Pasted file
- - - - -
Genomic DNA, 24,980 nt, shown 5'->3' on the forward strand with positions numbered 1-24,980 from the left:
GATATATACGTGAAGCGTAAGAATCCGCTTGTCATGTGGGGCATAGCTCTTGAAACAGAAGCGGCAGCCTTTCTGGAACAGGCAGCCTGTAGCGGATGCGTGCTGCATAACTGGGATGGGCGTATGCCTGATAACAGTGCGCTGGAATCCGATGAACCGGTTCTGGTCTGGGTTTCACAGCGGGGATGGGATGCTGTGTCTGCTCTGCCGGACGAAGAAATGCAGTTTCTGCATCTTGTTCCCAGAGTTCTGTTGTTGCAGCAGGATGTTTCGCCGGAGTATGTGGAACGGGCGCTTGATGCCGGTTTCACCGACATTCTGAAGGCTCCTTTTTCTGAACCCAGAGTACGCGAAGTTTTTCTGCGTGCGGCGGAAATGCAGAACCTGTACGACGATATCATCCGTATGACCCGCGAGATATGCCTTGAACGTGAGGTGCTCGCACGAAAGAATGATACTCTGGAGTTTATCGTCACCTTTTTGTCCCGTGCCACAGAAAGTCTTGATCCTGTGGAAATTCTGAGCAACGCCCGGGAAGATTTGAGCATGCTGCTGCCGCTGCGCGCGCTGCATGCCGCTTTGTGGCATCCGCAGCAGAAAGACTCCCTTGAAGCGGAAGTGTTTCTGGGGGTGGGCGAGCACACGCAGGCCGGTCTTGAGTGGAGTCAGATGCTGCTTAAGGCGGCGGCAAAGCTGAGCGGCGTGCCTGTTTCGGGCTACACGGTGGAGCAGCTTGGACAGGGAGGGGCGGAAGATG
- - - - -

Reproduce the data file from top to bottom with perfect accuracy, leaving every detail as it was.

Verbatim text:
Genomic DNA, 24,980 nt, shown 5'->3' on the forward strand with positions numbered 1-24,980 from the left:
GATATATACGTGAAGCGTAAGAATCCGCTTGTCATGTGGGGCATAGCTCTTGAAACAGAAGCGGCAGCCTTTCTGGAACAGGCAGCCTGTAGCGGATGCGTGCTGCATAACTGGGATGGGCGTATGCCTGATAACAGTGCGCTGGAATCCGATGAACCGGTTCTGGTCTGGGTTTCACAGCGGGGATGGGATGCTGTGTCTGCTCTGCCGGACGAAGAAATGCAGTTTCTGCATCTTGTTCCCAGAGTTCTGTTGTTGCAGCAGGATGTTTCGCCGGAGTATGTGGAACGGGCGCTTGATGCCGGTTTCACCGACATTCTGAAGGCTCCTTTTTCTGAACCCAGAGTACGCGAAGTTTTTCTGCGTGCGGCGGAAATGCAGAACCTGTACGACGATATCATCCGTATGACCCGCGAGATATGCCTTGAACGTGAGGTGCTCGCACGAAAGAATGATACTCTGGAGTTTATCGTCACCTTTTTGTCCCGTGCCACAGAAAGTCTTGATCCTGTGGAAATTCTGAGCAACGCCCGGGAAGATTTGAGCATGCTGCTGCCGCTGCGCGCGCTGCATGCCGCTTTGTGGCATCCGCAGCAGAAAGACTCCCTTGAAGCGGAAGTGTTTCTGGGGGTGGGCGAGCACACGCAGGCCGGTCTTGAGTGGAGTCAGATGCTGCTTAAGGCGGCGGCAAAGCTGAGCGGCGTGCCTGTTTCGGGCTACACGGTGGAGCAGCTTGGACAGGGAGGGGCGGAAGATG